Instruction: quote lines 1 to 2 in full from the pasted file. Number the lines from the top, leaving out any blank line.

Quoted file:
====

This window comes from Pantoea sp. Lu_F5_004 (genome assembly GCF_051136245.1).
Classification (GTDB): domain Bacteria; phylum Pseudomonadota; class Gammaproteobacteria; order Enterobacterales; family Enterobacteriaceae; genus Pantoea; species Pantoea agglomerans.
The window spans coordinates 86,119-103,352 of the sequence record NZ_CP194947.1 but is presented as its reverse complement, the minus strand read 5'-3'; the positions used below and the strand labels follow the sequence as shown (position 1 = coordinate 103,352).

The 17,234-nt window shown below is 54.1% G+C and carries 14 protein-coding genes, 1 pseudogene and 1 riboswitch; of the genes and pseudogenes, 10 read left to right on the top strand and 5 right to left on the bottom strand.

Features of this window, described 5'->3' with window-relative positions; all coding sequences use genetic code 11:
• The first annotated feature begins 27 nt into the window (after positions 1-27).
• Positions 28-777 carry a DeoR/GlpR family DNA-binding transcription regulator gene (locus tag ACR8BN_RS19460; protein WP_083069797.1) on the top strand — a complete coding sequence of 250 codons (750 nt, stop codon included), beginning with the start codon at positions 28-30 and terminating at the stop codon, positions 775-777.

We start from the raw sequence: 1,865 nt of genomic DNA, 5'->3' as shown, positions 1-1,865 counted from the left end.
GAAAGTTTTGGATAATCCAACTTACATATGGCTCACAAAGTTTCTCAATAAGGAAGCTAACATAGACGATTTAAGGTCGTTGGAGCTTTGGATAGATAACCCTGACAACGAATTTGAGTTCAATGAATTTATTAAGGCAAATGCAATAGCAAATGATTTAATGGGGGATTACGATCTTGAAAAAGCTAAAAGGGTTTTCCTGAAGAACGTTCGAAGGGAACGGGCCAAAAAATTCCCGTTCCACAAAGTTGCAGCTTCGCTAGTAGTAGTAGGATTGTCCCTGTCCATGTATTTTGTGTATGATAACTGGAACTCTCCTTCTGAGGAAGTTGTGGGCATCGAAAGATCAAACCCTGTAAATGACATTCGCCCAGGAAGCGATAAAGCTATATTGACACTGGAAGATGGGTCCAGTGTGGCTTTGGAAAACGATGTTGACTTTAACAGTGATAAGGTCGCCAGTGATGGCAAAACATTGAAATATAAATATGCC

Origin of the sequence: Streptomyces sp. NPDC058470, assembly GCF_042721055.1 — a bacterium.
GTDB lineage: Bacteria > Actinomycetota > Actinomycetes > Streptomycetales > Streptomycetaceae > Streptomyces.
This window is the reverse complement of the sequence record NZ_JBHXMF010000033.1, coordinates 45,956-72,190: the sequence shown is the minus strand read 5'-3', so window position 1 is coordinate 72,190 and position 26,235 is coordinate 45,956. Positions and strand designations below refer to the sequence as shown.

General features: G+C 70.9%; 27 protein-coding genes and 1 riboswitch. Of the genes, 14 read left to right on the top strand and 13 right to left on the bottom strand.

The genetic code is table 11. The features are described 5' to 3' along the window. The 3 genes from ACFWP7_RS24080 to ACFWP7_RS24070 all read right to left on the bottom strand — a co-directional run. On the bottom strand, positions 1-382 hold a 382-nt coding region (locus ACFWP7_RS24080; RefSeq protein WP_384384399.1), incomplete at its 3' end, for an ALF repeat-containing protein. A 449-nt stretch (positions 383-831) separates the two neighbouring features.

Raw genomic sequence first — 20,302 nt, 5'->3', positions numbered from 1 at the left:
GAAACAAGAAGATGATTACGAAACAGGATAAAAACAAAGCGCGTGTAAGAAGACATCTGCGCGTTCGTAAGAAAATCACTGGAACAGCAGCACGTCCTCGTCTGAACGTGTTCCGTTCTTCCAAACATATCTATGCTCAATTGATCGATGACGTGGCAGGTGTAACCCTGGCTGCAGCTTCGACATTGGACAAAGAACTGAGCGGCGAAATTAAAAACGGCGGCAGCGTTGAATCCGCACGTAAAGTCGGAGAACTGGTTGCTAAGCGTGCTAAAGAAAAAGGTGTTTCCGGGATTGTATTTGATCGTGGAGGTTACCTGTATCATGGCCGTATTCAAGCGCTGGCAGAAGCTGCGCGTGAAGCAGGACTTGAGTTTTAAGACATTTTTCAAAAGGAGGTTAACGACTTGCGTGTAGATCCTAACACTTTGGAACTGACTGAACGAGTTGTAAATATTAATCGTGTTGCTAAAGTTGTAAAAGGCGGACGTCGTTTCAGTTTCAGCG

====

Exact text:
This window comes from Pantoea sp. Lu_F5_004 (genome assembly GCF_051136245.1).
Classification (GTDB): domain Bacteria; phylum Pseudomonadota; class Gammaproteobacteria; order Enterobacterales; family Enterobacteriaceae; genus Pantoea; species Pantoea agglomerans.